As new immigrants and younger generations become established, so too do their purchase interests in the floriculture sector.
August 20, 2019 By Dr. Alexandra Grygorczyk
As a new and more ethnically diverse wave of Canadian consumers set up households, their plant purchasing habits are causing shifts in the floriculture sector.
New Canadians are bringing plant traditions from their home countries, creating opportunities for new products and marketing campaigns focused around ethnic holidays.
Meanwhile, the younger generation of Canadians is trying their hand at plant care as they set up homes of their own. Many younger consumers welcome technology and social media in all aspects of their lives, and plant care is no exception. Both of these demographic shifts have created opportunities for the floriculture sector to consider, so they can better meet the needs of a changing consumer base.
The ethnographic shift
Canada is experiencing a shift in ethnic demographics, particularly in urban centres. As of 2017, visible minorities account for the majority (51.5 per cent) of the population in the Greater Toronto Area (GTA), with 35 per cent identifying themselves as Asian-Canadian. South Asians, originating from countries such as India, Pakistan or Bangladesh account for the largest group (13 per cent) followed by Chinese (11 per cent) and Filipino (6 per cent) in the GTA.
According to research conducted by Vineland Research and Innovation Centre, 81 to 91 per cent of surveyed Asian-Canadians wish that flowers from their country of origin would be more easily available in Canada. Among Asian consumers, plant traditions differ by region of origin and religious affiliation. Despite the wide variation in traditions, a few plants were common across many Asian and Middle Eastern groups.
Jasmine sambac, in particular, is a plant that holds a special place in the hearts of many Asian and Middle Eastern Canadians. Although the plant has a questionable appearance by Western standards – due to its lanky architecture, light green foliage and petite white flowers – the fragrance is what makes this plant sing. Many of our Asian-Canadian study participants emphatically expressed that jasmine sambac’s heavenly scent triggers strong feelings of nostalgia and is a cherished reminder of their home country. However, be warned, not just any jasmine will do. This demographic is very particular about the cultivar of jasmine sambac. Just by looking at photographs of different cultivars, which to an untrained eye may all look like similar white flowers, many Asian-Canadians in our studies were quick to identify the most fragrant ones and indicate a hierarchy of desirability among the cultivars. Grand Duke of Tuscany, sometimes colloquially called ‘rose jasmine’, takes the top spot followed by Mysore Mulli and Arabian Nights or Maid of Orleans.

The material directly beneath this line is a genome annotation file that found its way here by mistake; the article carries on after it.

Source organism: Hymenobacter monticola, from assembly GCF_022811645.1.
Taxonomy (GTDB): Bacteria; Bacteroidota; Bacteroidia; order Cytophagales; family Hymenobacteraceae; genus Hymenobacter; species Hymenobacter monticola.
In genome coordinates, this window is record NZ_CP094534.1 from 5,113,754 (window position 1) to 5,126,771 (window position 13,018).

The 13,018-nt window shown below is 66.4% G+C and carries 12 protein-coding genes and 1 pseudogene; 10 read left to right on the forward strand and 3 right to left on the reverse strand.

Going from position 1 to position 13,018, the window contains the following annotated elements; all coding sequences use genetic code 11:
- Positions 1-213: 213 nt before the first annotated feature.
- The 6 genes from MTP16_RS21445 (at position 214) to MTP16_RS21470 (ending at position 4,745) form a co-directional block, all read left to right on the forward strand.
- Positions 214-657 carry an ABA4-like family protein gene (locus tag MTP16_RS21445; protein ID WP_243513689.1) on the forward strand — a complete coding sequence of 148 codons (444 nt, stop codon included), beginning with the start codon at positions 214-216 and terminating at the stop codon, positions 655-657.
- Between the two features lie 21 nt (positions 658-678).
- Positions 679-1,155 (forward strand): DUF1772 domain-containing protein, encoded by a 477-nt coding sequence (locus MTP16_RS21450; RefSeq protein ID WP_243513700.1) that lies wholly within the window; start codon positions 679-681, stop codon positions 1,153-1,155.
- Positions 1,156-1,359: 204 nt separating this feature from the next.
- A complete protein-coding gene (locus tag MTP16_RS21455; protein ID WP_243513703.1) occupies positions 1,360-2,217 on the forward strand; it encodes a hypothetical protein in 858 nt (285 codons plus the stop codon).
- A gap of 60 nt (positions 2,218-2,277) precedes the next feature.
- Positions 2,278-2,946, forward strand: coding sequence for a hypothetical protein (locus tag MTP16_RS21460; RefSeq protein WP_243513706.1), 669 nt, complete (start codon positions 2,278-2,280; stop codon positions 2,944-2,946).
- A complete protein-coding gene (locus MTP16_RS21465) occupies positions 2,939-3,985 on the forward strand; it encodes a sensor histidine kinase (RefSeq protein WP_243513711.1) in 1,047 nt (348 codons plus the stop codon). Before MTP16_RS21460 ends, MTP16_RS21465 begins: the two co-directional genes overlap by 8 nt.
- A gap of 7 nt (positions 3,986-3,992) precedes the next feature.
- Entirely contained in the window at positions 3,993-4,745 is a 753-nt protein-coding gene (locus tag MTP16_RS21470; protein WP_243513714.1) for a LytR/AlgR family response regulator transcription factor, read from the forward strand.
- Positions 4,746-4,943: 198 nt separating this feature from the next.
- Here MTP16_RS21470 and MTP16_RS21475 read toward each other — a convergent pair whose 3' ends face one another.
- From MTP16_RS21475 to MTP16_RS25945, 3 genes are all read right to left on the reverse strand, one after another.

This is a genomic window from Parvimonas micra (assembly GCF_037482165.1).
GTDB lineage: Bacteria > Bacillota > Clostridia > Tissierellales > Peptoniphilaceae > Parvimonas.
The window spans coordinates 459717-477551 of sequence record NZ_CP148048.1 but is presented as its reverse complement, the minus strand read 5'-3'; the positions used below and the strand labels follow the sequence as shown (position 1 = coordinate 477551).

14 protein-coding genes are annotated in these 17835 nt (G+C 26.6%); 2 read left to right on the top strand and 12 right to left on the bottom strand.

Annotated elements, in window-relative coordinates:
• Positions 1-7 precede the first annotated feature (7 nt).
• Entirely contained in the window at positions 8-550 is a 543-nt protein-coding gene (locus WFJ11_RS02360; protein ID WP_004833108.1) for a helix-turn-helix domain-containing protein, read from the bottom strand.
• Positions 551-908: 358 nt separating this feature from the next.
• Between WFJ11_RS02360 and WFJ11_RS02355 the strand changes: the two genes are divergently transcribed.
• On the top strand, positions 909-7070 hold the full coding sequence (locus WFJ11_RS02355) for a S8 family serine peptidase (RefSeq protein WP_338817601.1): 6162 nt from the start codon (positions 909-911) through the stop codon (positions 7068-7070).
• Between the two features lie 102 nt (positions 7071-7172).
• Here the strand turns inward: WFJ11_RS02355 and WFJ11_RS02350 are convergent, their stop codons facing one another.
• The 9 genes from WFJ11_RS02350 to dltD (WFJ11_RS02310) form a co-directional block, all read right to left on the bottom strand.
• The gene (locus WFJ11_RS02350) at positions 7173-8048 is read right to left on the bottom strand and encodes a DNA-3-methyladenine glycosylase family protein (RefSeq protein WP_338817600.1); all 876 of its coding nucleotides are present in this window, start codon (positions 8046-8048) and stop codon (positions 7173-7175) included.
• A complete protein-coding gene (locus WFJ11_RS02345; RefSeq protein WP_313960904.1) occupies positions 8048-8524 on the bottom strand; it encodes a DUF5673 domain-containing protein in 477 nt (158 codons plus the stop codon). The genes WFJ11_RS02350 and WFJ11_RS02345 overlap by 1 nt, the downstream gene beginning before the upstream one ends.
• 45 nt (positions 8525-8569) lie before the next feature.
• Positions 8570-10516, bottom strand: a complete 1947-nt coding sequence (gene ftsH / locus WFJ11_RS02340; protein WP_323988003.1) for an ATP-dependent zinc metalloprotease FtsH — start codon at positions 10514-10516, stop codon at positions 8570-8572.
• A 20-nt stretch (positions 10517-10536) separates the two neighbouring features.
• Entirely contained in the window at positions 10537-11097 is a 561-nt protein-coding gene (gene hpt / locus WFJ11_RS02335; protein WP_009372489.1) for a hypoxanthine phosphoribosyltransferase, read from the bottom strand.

Production trials led by Dr. Chevonne Dayboll, greenhouse floriculture specialist at the Ontario Ministry of Agriculture, Food and Rural Affairs, demonstrated that jasmine sambac can fit well within the Ontario floriculture production cycle and costs around $5 to grow a six-inch pot containing three cuttings. However, in-store market tests showed that the plant can sell for up to $20. Being a tropical plant, jasmine thrives in the high light and high heat conditions of a greenhouse in the summer, as well as in early fall when many greenhouses are operating below capacity. Plants will also be ready in time for Diwali, one of the most significant South Asian holidays of the year
Other plants that were found to be highly sought after included lotus, plumeria and African marigold.
The broader consumer base